Date:
19 August 2016
  • News
  • India
  • Prisoners of Conscience

India: End of Irom Sharmila’s hunger strike an opportunity to repeal AFSPA

Amnesty International Prisoner of Conscience Irom Chanu Sharmila ended her 16-year-long hunger strike against the Armed Forces (Special Powers) Act (AFSPA) today. Amnesty International India calls on authorities to drop all charges against her, and take steps to repeal the AFSPA. At a hearing in a local court, Irom Sharmila said, “I have been fasting for the last 16 years. I haven’t got anything from it yet.

Date:
9 August 2016
  • Research
  • India
  • Discrimination

India: “When land is lost, do we eat coal?” Coal mining and violations of Adivasi rights in India

Coal is an important part of India’s economic growth story. However coal mining in India also has a different cost, borne by the communities affected by these mines, who are rarely meaningfully informed or consulted when their land is acquired, their forests decimated, and their livelihoods jeopardised. This report examines how land acquisition and mining in three mines in three different states run by three different Coal India Limited subsidiaries have breached Indian domestic laws, and India’s obligations under international human rights law.

Date:
13 July 2016
Author:
Amnesty International
Ref:
ASA 20/4391/2016
  • Research
  • India
  • Discrimination

India: “When land is lost, do we eat coal?” Coal mining and violations of Adivasi rights in India: Executive summary

This is the summary of the Amnesty International report which considers the human cost of increased coal production in India. The issues reported are indicative of a broader pattern of violations of Adivasi communities’ rights to consultation and consent. The consequences of these failures are felt most keenly by some of India’s most vulnerable people, who already live in poverty. Without respect for the rights of all people, India’s development goals will never truly be met.

Date:
13 July 2016
Author:
Amnesty International
Ref:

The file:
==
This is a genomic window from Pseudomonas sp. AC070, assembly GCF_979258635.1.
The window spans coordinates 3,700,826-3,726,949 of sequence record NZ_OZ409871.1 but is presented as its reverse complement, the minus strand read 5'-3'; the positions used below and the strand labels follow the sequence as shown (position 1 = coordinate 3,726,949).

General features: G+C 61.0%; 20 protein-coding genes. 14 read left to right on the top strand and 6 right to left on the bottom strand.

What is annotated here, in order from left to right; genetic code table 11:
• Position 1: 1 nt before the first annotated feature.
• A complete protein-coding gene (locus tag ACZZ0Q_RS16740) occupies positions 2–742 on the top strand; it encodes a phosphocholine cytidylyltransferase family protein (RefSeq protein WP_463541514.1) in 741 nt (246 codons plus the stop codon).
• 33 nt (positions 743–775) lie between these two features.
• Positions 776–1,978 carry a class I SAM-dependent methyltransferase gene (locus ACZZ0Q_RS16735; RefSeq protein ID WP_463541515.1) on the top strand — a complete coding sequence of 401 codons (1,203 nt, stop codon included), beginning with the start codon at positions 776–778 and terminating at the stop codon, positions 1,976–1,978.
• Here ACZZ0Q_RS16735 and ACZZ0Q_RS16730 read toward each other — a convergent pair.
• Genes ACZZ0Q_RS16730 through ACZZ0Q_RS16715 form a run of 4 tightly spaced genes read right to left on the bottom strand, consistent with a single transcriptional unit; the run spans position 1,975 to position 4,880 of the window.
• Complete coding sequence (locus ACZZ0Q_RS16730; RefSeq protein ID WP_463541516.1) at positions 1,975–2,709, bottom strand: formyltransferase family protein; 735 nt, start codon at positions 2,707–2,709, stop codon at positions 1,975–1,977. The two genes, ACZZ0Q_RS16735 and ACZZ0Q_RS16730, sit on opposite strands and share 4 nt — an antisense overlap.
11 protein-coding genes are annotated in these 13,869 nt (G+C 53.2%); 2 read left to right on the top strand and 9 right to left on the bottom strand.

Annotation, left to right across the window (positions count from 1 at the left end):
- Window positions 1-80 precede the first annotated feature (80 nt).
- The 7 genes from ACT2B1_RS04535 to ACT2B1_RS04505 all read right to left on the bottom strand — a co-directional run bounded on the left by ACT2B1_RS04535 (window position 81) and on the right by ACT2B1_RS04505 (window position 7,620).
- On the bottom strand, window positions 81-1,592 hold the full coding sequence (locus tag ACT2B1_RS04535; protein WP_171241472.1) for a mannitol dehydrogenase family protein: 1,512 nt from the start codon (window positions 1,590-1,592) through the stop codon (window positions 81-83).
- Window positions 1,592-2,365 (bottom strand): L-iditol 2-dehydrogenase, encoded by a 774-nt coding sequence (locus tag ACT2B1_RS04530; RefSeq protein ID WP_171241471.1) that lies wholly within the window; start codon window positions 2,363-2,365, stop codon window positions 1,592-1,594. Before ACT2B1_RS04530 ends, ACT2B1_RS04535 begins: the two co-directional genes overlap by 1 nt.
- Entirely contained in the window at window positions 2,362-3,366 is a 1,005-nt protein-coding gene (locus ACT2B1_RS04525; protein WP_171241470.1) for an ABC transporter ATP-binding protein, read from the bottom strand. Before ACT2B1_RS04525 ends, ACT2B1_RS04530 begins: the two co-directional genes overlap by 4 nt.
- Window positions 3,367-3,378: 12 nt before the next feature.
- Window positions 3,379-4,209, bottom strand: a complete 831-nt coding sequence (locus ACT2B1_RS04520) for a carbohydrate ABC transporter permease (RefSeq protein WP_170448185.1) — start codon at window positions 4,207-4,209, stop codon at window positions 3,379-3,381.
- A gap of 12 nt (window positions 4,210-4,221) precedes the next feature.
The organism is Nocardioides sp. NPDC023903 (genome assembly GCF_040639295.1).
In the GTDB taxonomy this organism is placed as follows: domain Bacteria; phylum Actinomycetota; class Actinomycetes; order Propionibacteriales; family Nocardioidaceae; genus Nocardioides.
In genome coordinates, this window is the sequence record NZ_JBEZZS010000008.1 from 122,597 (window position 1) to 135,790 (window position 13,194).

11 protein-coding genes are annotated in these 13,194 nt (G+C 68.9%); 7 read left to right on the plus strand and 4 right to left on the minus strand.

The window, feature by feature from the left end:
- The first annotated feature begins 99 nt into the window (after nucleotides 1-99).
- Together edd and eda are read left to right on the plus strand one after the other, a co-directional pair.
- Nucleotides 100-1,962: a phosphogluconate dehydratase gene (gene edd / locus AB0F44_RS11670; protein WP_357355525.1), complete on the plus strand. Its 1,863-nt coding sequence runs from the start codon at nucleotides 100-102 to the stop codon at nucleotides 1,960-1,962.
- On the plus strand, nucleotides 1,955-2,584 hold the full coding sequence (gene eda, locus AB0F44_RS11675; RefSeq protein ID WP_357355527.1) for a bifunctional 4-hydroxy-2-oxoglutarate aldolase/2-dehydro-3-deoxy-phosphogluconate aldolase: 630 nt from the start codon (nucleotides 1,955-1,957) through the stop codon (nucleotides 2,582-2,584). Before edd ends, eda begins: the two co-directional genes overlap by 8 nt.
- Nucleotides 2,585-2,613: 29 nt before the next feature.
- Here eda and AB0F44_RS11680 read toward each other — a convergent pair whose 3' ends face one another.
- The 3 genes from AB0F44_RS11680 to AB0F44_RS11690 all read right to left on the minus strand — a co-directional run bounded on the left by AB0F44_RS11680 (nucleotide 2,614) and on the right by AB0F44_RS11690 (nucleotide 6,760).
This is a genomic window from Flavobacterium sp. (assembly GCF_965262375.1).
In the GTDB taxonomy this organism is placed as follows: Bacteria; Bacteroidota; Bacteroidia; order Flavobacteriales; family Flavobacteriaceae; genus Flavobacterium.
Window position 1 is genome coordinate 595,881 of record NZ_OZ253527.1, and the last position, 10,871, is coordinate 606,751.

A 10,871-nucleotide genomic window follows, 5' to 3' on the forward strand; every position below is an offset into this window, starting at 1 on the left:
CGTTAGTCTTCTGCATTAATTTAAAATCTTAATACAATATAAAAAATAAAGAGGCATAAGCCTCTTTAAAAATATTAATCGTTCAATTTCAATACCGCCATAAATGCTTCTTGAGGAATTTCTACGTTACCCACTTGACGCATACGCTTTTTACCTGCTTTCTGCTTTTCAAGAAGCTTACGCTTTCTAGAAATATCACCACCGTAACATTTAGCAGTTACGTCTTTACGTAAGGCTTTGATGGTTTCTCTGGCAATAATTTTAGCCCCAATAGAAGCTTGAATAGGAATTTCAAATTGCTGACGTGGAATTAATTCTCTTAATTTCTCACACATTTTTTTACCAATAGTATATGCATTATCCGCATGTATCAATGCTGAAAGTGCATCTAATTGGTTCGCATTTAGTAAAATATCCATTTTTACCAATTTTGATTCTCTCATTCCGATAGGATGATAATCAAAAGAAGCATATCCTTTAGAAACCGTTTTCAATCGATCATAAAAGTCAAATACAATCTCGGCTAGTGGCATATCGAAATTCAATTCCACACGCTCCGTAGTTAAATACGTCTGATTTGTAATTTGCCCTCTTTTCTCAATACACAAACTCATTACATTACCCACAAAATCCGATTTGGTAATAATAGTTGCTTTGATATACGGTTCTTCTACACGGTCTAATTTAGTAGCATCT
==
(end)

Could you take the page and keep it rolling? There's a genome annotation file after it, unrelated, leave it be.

ASA 20/4392/2016
  • News
  • India
  • Discrimination

Strength in Numbers: Sex Worker Collectives in India

Bharati Dey, 52 years old, from Kolkata, India, is a former sex worker and now heads the Durbar Mahila Samanwaya Committee (Durbar). This collective of 75,000 sex workers from across the West Bengal region was founded in 1995 and is managed by sex workers and their children. Durbar, which means ‘unstoppable’ in Bengali, aims to strengthen sex workers’ rights through solidarity and reduce the stigma and discrimination they face.

Date:
27 May 2016
  • Research
  • Qatar
  • Business and Human Rights

Qatar: Executive Summary: The Ugly Side of the Beautiful Game: Exploitation of migrant workers on a Qatar 2022 World Cup site

Migrant workers on Khalifa International Stadium and the surrounding Aspire Zone, one of the main venues for the 2022 World Cup, have been subjected to a range of exploitative practices. This is the summary of the Amnesty International report which details these human rights violations.

Date:
31 March 2016
Author:
Amnesty International
Ref:
MDE 22/3741/2016
  • Research
  • Qatar
  • Business and Human Rights

Qatar: Letters of response - The Ugly Side of the Beautiful Game: Exploitation of Migrant Workers on a Qatar 2022 World Cup site

All correspondences from the Qatar government, organisations and companies in relation to the abuse of migrant workers on·Khalifa International Stadium and Aspire Zone. Some of the names of organisations and selected attachments listing individuals have been removed -either because they do not feature in the report or to protect the individuals’ identities.

Date:
30 March 2016
Author:
Amnesty International
Ref:
MDE 22/3681/2016